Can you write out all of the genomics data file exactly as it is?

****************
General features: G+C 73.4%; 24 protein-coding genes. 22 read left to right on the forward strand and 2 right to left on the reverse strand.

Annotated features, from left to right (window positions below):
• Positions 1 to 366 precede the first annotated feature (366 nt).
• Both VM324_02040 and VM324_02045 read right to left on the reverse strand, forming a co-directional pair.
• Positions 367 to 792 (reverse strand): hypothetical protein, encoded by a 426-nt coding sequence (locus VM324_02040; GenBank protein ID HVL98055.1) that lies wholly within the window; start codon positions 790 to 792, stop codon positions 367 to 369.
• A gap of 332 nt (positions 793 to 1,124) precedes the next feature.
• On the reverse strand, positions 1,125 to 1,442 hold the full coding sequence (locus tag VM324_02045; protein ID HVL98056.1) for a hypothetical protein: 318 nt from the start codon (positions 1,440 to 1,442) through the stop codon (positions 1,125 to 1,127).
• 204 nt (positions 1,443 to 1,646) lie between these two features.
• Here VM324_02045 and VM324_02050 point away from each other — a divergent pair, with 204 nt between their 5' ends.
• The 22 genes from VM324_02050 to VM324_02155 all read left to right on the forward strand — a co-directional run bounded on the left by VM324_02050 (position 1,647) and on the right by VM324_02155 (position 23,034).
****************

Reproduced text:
General features: G+C 73.4%; 24 protein-coding genes. 22 read left to right on the forward strand and 2 right to left on the reverse strand.

Annotated features, from left to right (window positions below):
• Positions 1 to 366 precede the first annotated feature (366 nt).
• Both VM324_02040 and VM324_02045 read right to left on the reverse strand, forming a co-directional pair.
• Positions 367 to 792 (reverse strand): hypothetical protein, encoded by a 426-nt coding sequence (locus VM324_02040; GenBank protein ID HVL98055.1) that lies wholly within the window; start codon positions 790 to 792, stop codon positions 367 to 369.
• A gap of 332 nt (positions 793 to 1,124) precedes the next feature.
• On the reverse strand, positions 1,125 to 1,442 hold the full coding sequence (locus tag VM324_02045; protein ID HVL98056.1) for a hypothetical protein: 318 nt from the start codon (positions 1,440 to 1,442) through the stop codon (positions 1,125 to 1,127).
• 204 nt (positions 1,443 to 1,646) lie between these two features.
• Here VM324_02045 and VM324_02050 point away from each other — a divergent pair, with 204 nt between their 5' ends.
• The 22 genes from VM324_02050 to VM324_02155 all read left to right on the forward strand — a co-directional run bounded on the left by VM324_02050 (position 1,647) and on the right by VM324_02155 (position 23,034).